Riding Don’ts

The first time I went for a group ride I was terrified. Even though I have tens of thousands of kilometres under my bum from cycling, being in a group of riders at 50 km/h or more requires concentration and a lot more courage than pedalling on my own. Brad Khun who was in one group I rode with in D.C. wrote the following on riding don’ts. Some good advice …

After a ride, I was talking to my wife about some of the dangerous riding that occurs. She asked me how riders learn proper riding technique. I was at a loss. I’ve been riding for over 55 years, and raced for 12 years in my younger days. I just didn’t know how riders learned, unless they had coaching from there personal coach or a club coach.

I reversed the question and asked my wife how she thought one would learn to ride properly. She suggested that I write an article that people would read. So, here it is. I doubt that this article encompasses everything, but I’ll try and cover some of the main gripes from many of the people I ride with.

  1. Ride and pedal consistently. Don’t pedal and coast. Keep pedaling. Instead of coasting, soft pedal, so when the pace picks up you can immediately push and catch up. Many riders will pedal and coast when their legs get tired. This is natural, but don’t jump to front or middle of a paceline and pedal and coast. Never ever coast on an uphill unless you intentionally want to take down the rider behind you! Also, when you transition from sitting to a standing position, don’t coast, but drop into a higher gear and keep pedaling. Don’t coast in the transition. Keep your speed up.
  2. Hold your line on turns. Do not cut in to a tighter position or outer position unless you absolutely know that no one is around you.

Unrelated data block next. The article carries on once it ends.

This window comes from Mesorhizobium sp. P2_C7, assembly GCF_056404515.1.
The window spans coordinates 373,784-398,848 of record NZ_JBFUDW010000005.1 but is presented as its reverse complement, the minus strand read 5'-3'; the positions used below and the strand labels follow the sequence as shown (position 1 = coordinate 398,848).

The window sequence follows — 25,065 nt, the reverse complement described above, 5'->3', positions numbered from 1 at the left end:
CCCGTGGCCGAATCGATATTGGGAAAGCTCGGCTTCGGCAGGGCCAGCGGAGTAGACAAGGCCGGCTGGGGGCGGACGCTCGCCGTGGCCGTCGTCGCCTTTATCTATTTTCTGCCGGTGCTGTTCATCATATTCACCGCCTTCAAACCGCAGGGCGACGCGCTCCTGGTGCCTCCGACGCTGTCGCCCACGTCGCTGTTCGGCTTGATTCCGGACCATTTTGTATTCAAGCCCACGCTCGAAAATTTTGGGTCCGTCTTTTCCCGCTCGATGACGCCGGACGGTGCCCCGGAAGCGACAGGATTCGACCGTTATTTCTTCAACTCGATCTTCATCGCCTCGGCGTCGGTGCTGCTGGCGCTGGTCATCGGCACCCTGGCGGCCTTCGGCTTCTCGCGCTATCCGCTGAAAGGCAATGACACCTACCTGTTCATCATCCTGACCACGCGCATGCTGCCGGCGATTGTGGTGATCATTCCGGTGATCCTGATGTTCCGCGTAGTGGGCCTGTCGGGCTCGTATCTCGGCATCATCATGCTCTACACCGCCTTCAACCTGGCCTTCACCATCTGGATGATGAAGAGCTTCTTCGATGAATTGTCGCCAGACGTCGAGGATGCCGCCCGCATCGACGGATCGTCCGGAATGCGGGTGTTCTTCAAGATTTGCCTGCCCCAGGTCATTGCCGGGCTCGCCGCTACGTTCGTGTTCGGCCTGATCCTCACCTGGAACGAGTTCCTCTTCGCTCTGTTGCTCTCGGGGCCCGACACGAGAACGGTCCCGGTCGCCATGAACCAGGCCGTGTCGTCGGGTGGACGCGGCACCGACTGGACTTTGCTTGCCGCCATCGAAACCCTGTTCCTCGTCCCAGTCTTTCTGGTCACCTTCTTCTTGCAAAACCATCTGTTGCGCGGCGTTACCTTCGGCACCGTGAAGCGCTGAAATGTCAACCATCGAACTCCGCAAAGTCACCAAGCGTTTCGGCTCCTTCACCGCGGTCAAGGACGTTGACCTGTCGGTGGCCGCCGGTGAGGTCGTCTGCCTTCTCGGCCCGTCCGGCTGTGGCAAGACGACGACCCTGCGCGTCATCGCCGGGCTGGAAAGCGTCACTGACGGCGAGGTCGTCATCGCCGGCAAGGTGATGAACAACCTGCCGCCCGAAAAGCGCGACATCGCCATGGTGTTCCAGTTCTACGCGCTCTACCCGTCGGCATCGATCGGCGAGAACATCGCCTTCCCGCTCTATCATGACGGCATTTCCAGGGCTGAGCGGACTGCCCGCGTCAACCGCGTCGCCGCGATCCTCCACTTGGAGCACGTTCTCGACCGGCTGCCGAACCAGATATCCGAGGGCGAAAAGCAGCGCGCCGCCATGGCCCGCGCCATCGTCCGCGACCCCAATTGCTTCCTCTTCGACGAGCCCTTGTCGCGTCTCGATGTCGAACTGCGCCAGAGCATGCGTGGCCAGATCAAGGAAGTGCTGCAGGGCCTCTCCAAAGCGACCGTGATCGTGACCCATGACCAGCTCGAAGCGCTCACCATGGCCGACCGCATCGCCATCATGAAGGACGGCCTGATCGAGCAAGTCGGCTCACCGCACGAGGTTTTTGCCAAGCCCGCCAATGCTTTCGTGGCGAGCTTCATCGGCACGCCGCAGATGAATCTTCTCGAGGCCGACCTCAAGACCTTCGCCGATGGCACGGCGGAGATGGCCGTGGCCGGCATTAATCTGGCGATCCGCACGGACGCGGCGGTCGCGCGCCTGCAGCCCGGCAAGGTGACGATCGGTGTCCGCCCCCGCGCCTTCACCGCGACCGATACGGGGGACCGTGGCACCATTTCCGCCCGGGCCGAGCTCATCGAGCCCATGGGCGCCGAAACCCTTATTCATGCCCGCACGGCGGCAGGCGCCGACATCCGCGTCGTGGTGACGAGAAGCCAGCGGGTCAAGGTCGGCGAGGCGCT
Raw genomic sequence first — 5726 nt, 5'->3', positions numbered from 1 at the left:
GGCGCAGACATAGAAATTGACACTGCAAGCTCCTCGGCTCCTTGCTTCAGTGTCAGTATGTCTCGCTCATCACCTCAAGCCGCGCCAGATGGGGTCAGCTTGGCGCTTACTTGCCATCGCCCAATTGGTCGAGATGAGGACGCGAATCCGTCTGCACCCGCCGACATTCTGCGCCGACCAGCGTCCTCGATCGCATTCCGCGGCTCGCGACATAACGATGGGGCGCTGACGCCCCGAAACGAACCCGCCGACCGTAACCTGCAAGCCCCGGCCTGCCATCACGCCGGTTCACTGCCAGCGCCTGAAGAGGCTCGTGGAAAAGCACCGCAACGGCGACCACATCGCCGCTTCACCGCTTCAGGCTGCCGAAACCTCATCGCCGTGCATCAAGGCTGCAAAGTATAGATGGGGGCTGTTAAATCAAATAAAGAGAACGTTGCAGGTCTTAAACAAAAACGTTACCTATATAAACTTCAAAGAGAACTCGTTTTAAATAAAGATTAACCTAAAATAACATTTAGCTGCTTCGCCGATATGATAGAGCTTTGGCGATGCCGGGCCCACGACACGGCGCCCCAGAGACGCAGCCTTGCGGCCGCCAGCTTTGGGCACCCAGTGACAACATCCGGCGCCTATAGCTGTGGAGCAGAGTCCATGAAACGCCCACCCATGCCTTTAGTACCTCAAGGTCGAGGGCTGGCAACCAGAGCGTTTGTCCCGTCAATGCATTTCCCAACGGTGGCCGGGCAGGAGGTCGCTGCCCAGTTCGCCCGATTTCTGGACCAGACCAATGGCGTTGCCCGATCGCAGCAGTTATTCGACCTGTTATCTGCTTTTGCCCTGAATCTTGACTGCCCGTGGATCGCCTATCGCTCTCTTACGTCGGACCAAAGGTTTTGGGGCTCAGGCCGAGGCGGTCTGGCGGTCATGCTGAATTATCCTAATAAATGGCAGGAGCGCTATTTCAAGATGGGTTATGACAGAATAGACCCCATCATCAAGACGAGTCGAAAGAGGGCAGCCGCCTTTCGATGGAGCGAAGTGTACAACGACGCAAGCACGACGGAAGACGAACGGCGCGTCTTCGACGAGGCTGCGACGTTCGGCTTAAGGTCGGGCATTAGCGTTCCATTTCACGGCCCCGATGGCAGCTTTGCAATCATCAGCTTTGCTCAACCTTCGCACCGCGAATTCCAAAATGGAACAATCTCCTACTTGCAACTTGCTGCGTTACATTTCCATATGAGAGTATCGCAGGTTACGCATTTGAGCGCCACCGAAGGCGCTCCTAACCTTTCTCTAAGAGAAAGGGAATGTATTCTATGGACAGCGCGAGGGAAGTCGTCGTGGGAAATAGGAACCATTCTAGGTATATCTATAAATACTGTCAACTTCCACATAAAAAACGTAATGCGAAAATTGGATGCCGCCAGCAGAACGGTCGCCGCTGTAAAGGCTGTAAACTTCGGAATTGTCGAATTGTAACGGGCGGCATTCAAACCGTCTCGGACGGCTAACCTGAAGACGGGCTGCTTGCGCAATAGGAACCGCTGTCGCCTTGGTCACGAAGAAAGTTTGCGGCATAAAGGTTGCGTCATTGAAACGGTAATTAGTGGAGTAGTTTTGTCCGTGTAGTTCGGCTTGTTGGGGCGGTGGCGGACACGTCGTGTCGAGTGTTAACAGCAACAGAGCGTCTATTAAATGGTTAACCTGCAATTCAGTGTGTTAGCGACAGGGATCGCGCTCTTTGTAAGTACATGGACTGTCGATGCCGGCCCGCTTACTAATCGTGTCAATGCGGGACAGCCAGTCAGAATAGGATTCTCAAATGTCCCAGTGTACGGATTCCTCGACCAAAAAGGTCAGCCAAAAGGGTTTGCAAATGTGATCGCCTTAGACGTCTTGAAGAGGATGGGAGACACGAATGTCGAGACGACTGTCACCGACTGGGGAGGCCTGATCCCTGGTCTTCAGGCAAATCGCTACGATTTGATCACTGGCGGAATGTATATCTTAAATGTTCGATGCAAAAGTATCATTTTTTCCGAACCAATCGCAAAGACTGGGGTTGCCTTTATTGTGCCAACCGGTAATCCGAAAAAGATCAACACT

3. When riding in a paceline and you start to go faster then the person ahead, pull out of the paceline to slow down, rather than use the brakes.
  4. If you are behind a person that pulls out of the paceline to slow down, it is not an opportunity for you to jump ahead in the paceline. Stay where you are at and leave room for the person who pulled out to return to their previous spot.
  5. Don’t jerk around in a paceline or pack. You need to ride smoothly and not jerk from side to side, or drop back, speed up, and then hit the brakes. You need to match the speed and riding consistency of the rider ahead of you. Watch the pedals of the person ahead of you. The pedaling will alert you to what they are doing.
  6. When you coast around a corner, coast with the outside pedal in the down position, not the pedal on the inside of the turn. If the pedal on the inside is down, you weight is not balanced, it is on the inside of the turn and any gravel or slipperiness will cause the bike to slide. Weight on the outside pedal is more balanced and much safer. Also, the inside pedal might hit the ground and take you down.
  7. Don’t overlap wheels! Stay in back of the rider in front of you, or ride next to them. If you overlap wheels and that person zags, you will be going down. If you are next to them, you can push back if they move over. You also do not want to tap the wheel of the rider in front. Chances are you will go down. Remember the rider in back takes the fall.
  8. Sometimes there are rumble strips along the roadway. If you run into the rumble strips, do NOT try and recover and go back on the roadway. The same applies if you go off the roadway, do NOT try and go back on the roadway. Keep going and slow down prior to going back on the roadway. If you try and recover, you will go down. The rider behind you will miss you, but a rider further back will run over you and your bike.
  9. If it is wet and raining the roads will be slippery. Leave extra room when you near a turn. Your brakes will not stop you quickly, and if they do you will skid. Leave room for the rider in front of you to go down, so you can go around them or stop.
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